Taiwanese lawmakers seek audience with Pope Francis
Five Taiwanese politicians plan to visit the Vatican, Italy and Greece. They are concerned that the possible recognition of unlawful bishops might lead to a diplomatic crisis. The People's Republic of China and the Vatican differ on many things, especially religious freedom, says Foreign Ministry spokesperson Anna Kao.
Taipei (AsiaNews/Agencies) – A small group of Taiwanese parliamentarians is trying to have an audience with Pope Francis, worried about the diplomatic fate of the island nation after the Vatican recently seems to have taken steps towards the possible recognition of some unlawful bishops accepted by Chinese authorities.
The Vatican is one of 20 states that still have diplomatic relations with Taiwan instead of the People's Republic of China. In 1951 Mao's China expelled the then nuncio Mgr Antonio Ribeiri, who – after many unheeded requests to return to Beijing – moved to Taipei in 1952.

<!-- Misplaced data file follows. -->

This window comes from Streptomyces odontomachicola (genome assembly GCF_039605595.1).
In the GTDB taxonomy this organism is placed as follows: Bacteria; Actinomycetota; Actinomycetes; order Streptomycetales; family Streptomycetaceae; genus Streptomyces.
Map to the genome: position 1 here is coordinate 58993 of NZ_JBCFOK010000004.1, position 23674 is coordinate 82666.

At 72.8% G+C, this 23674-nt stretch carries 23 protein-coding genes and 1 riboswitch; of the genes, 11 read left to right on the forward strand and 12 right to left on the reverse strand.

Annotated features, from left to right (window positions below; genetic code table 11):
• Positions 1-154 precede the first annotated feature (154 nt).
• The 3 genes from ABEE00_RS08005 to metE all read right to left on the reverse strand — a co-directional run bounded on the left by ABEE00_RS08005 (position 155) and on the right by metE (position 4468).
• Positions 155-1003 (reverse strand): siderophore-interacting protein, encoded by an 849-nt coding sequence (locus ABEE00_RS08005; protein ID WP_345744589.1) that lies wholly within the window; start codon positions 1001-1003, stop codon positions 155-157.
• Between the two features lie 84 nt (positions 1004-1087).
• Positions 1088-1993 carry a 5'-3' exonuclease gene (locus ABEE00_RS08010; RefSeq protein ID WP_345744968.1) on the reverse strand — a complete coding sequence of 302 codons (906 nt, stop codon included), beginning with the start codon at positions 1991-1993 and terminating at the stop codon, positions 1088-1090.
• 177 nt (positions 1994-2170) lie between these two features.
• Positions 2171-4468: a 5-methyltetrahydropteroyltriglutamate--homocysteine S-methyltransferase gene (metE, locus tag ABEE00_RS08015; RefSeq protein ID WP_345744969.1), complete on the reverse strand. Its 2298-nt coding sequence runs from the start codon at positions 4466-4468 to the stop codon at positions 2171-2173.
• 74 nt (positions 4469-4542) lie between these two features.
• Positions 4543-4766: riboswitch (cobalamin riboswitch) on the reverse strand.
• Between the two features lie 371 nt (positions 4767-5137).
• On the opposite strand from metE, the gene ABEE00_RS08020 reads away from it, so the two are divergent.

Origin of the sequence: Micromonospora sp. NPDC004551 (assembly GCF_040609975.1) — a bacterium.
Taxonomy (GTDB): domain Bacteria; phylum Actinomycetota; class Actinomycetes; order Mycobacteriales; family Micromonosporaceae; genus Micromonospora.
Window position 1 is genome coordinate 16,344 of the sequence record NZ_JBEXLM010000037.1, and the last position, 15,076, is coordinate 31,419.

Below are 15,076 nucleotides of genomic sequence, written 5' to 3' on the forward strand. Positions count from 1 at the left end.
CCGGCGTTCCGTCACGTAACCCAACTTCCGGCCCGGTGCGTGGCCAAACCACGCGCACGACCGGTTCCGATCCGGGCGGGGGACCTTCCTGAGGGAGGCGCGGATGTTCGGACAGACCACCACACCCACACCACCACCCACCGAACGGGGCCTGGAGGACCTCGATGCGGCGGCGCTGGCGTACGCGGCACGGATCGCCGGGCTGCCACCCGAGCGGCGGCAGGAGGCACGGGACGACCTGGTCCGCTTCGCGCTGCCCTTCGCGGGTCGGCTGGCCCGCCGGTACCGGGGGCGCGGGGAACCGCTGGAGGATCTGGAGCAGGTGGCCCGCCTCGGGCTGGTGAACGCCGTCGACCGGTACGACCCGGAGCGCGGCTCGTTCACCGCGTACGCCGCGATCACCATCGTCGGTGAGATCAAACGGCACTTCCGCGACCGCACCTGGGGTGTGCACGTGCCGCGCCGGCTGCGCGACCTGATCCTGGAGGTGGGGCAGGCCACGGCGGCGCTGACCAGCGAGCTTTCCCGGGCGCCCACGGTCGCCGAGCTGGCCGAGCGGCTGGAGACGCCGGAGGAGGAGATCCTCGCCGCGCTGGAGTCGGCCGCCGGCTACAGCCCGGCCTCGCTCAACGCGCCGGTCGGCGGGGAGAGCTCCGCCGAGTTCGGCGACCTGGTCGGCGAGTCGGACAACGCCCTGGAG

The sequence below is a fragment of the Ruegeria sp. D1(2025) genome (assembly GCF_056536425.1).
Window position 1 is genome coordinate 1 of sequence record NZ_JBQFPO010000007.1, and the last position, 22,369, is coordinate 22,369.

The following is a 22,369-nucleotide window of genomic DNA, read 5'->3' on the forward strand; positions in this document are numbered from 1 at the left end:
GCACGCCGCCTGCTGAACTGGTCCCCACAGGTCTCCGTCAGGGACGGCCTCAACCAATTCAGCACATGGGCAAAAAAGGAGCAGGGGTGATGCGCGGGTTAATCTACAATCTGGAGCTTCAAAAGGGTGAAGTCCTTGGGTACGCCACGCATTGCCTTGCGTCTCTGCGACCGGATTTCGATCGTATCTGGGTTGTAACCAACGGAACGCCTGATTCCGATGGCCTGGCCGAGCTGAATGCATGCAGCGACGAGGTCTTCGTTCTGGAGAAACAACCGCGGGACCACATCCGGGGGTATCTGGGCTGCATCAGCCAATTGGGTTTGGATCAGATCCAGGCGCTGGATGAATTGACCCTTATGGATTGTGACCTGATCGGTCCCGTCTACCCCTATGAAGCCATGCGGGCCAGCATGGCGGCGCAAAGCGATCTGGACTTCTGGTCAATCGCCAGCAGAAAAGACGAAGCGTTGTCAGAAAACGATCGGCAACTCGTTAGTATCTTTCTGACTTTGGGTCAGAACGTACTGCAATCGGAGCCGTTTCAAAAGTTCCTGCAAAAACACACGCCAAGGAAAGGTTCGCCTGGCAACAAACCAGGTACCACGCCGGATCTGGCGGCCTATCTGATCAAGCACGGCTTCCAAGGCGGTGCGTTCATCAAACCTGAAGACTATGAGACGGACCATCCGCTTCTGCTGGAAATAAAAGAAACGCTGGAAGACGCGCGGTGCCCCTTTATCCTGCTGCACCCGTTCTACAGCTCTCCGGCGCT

For mainland China, Taiwan is a rebel province and has demanded that all countries break off relations with Taiwan.
The five Taiwanese parliamentarians, including the Hon Tsai Shih-ying, hope to speak with Pope Francis on issues related to relations between Taiwan and the Vatican. Their visit will take them to Italy, the Vatican and Greece.
Since 2016, when the Progressive Democratic Party’s candidate, Tsai Ing-wen (pictured), won Taiwan’s presidential elections, Beijing has been increasing economic and political pressures on the island, because the president will not recognise the principle of One China, implying that Taiwan is equal to the People's Republic of China.
Anna Kao, head of the Department of European Affairs at Taiwan’s Ministry of Foreign Affairs, said that the Ministry is well aware of the ongoing dialogue between the Vatican and Beijing.
With respect to episcopal appointments, even if there is a breakthrough over such appointments, Kao said there remain huge differences between Beijing and the Vatican on various issues concerning religious freedom.
By contrast, Taiwan has democracy and freedom, with a vibrant Catholic community, she added.